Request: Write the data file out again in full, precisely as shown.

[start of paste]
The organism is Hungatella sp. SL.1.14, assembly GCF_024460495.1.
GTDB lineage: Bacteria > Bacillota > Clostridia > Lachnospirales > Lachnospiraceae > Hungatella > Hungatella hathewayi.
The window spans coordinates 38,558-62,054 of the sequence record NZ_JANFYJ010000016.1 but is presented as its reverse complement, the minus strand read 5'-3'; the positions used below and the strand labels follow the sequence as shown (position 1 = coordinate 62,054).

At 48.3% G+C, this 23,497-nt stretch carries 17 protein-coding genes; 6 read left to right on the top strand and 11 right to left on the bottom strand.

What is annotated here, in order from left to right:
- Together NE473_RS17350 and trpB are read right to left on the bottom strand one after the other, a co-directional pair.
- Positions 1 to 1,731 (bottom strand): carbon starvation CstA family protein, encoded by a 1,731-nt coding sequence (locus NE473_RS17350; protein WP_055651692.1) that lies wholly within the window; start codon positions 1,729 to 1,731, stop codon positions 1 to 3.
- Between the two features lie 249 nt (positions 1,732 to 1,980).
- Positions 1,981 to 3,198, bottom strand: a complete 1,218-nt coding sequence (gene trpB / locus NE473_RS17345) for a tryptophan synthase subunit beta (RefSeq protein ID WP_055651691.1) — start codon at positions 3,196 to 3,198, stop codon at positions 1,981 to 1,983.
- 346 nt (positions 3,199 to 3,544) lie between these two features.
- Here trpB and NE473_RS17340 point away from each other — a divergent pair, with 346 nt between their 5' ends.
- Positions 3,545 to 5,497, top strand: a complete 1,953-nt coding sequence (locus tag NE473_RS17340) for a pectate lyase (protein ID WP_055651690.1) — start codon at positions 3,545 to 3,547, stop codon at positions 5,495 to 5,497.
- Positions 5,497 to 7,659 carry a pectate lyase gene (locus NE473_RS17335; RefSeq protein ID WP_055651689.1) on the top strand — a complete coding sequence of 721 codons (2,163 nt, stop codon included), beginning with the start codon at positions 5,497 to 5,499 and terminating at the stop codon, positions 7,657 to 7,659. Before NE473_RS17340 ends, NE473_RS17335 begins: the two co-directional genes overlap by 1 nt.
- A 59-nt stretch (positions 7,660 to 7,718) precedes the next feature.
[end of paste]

The organism is Hungatella sp. SL.1.14, assembly GCF_024460495.1.
GTDB lineage: Bacteria > Bacillota > Clostridia > Lachnospirales > Lachnospiraceae > Hungatella > Hungatella hathewayi.
The window spans coordinates 38,558-62,054 of the sequence record NZ_JANFYJ010000016.1 but is presented as its reverse complement, the minus strand read 5'-3'; the positions used below and the strand labels follow the sequence as shown (position 1 = coordinate 62,054).

At 48.3% G+C, this 23,497-nt stretch carries 17 protein-coding genes; 6 read left to right on the top strand and 11 right to left on the bottom strand.

What is annotated here, in order from left to right:
- Together NE473_RS17350 and trpB are read right to left on the bottom strand one after the other, a co-directional pair.
- Positions 1 to 1,731 (bottom strand): carbon starvation CstA family protein, encoded by a 1,731-nt coding sequence (locus NE473_RS17350; protein WP_055651692.1) that lies wholly within the window; start codon positions 1,729 to 1,731, stop codon positions 1 to 3.
- Between the two features lie 249 nt (positions 1,732 to 1,980).
- Positions 1,981 to 3,198, bottom strand: a complete 1,218-nt coding sequence (gene trpB / locus NE473_RS17345) for a tryptophan synthase subunit beta (RefSeq protein ID WP_055651691.1) — start codon at positions 3,196 to 3,198, stop codon at positions 1,981 to 1,983.
- 346 nt (positions 3,199 to 3,544) lie between these two features.
- Here trpB and NE473_RS17340 point away from each other — a divergent pair, with 346 nt between their 5' ends.
- Positions 3,545 to 5,497, top strand: a complete 1,953-nt coding sequence (locus tag NE473_RS17340) for a pectate lyase (protein ID WP_055651690.1) — start codon at positions 3,545 to 3,547, stop codon at positions 5,495 to 5,497.
- Positions 5,497 to 7,659 carry a pectate lyase gene (locus NE473_RS17335; RefSeq protein ID WP_055651689.1) on the top strand — a complete coding sequence of 721 codons (2,163 nt, stop codon included), beginning with the start codon at positions 5,497 to 5,499 and terminating at the stop codon, positions 7,657 to 7,659. Before NE473_RS17340 ends, NE473_RS17335 begins: the two co-directional genes overlap by 1 nt.
- A 59-nt stretch (positions 7,660 to 7,718) precedes the next feature.